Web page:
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Sunday, November 4, 2012

Stop Denying the Scientific Consensus on Man-Made Climate Change


Inexplicably, some still argue that there's no scientific consensus on anthropogenic climate change (ACC) - i.e., man-made climate change. Perhaps it's necessary to first define consensus.  

Merriam-Webster defines consensus as "a general agreement" or "the judgement arrived at by most of those concerned."  Clearly, consensus does not mean unanimity. Nor is it normally understood to denote a simple (50% plus 1) majority. 

So, at what point does an opinion become "consensual"? At 75% of those qualified to speak on a particular matter? At 80%? Well, in regards to ACC, such subjective thresholds have been passed. Indeed, according to a recent PNAS study, “97–98% of the climate researchers most actively publishing in the field support the tenets of ACC."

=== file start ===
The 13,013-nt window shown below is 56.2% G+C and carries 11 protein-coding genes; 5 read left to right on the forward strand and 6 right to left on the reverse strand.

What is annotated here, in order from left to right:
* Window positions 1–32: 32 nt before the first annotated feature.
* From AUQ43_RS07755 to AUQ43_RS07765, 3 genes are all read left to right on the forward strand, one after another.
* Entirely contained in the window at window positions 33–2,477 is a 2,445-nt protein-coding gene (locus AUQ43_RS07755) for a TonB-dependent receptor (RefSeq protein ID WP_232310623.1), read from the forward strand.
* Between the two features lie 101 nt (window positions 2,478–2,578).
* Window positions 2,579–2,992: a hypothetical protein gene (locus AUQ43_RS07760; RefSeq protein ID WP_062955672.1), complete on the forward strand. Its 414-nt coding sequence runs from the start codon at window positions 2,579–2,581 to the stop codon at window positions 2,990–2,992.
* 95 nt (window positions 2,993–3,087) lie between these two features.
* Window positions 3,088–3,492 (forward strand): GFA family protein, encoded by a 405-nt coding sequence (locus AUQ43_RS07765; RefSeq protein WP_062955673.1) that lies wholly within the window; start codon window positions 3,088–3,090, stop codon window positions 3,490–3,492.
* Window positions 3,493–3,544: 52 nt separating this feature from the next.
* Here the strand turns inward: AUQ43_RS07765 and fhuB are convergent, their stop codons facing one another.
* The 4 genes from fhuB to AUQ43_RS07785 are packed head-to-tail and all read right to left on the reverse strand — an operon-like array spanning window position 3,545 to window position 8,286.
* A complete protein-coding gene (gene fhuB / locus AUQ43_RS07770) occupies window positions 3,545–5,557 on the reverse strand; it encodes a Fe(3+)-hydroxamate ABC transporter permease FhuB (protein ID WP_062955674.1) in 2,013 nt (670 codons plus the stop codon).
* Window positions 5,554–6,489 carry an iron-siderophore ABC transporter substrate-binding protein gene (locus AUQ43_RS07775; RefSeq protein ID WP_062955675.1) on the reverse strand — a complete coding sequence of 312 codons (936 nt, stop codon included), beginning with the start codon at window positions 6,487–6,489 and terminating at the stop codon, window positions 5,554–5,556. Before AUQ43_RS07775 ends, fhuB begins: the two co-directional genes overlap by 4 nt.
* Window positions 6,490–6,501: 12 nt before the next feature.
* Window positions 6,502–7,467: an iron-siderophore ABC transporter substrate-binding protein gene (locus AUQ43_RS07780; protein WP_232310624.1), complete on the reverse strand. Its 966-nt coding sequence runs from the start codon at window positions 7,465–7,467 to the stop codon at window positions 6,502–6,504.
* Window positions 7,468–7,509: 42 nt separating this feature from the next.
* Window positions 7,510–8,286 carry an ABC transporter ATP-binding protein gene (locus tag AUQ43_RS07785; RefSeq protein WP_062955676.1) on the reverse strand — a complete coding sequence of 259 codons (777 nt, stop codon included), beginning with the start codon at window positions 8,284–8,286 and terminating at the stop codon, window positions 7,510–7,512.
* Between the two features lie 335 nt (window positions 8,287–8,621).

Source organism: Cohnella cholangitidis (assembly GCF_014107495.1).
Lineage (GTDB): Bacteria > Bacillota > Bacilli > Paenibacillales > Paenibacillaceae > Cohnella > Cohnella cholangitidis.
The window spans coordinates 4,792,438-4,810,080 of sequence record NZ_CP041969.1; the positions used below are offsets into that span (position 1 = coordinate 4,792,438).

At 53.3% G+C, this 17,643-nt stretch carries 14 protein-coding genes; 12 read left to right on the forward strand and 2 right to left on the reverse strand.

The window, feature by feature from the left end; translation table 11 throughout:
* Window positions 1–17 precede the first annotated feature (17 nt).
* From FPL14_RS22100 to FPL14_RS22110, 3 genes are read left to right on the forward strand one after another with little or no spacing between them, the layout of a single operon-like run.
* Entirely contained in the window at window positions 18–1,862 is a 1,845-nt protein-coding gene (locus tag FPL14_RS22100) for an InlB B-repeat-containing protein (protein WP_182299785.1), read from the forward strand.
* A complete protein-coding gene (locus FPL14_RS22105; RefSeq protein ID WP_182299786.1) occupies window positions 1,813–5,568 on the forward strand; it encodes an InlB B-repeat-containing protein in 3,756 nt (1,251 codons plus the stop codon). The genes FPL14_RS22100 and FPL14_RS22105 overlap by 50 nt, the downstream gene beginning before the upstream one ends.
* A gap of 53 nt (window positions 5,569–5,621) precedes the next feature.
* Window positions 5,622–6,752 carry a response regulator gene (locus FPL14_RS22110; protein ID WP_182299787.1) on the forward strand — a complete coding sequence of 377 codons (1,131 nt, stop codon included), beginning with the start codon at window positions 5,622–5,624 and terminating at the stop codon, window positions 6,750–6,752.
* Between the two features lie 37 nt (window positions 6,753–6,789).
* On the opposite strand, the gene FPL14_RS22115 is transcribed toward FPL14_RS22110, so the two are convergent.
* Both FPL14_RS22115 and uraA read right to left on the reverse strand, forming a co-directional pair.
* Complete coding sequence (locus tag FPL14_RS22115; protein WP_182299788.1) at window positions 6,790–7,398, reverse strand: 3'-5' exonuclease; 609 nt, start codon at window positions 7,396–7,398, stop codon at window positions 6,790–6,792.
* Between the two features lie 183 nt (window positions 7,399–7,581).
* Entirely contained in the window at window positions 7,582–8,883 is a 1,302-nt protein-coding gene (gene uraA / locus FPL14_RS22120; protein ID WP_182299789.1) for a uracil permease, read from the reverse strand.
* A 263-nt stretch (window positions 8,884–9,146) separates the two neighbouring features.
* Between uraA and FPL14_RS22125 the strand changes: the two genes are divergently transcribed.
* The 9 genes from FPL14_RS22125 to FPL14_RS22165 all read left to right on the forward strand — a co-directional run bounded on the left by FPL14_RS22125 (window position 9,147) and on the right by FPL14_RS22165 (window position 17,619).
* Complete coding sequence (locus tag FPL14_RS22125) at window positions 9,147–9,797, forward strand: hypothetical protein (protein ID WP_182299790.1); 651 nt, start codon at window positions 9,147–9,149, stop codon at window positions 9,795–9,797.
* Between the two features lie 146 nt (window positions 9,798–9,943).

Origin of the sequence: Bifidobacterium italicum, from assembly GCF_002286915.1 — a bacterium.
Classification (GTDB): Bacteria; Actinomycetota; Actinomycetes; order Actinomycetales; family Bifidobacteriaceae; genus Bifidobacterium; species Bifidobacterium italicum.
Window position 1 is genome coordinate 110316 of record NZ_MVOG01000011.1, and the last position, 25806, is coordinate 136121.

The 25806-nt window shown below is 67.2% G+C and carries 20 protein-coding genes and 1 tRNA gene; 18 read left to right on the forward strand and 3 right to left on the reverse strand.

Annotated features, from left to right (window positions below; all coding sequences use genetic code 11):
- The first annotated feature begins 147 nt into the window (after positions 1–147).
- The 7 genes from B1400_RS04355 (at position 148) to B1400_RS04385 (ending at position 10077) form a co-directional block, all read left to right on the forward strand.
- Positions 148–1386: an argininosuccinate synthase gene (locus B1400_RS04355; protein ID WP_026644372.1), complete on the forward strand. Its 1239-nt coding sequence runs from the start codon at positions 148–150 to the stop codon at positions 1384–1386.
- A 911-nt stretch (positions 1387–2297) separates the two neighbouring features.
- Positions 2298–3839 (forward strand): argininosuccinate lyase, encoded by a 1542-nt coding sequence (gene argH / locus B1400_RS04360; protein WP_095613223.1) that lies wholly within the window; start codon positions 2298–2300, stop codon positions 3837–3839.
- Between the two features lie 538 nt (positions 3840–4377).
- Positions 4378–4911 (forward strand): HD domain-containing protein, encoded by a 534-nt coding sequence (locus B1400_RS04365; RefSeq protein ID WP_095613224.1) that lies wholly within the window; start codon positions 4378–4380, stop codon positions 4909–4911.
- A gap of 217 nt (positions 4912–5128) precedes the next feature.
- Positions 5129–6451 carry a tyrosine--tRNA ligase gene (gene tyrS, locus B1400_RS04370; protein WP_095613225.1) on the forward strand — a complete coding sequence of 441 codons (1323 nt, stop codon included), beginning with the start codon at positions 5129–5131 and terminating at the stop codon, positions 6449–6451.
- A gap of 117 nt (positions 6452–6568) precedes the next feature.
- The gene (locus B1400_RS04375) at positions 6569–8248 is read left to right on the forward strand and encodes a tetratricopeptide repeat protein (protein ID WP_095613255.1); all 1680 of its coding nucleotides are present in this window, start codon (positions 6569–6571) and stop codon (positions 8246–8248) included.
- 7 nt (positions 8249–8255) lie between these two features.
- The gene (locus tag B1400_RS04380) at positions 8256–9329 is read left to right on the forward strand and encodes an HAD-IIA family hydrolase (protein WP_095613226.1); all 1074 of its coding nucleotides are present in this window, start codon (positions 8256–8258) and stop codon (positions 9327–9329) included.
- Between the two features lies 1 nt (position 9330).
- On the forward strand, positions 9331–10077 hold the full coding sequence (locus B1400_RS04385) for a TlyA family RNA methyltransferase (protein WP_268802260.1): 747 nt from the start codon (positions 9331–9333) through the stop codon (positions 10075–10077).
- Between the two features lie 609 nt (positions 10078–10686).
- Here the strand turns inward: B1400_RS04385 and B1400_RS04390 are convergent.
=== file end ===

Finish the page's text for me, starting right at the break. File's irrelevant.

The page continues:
The scientific consensus is real and demonstrable, not simply supposed. Whether we’re measuring it in terms of the percentage of refereed journal articles supporting the view (see here), or the percentage of climate scientists endorsing it in survey analysis (see above), the truth is that there’s a very strong consensus in favor of ACC. It's irrefutable.

Although it's certainly true that a majority opinion isn’t necessarily correct, it’s also true that a minority opinion isn’t either. Whereas many logically opt for the former in areas where they lack the specific credentials to engage in their own research, our inaction on climate change implies that the latter has triumphed.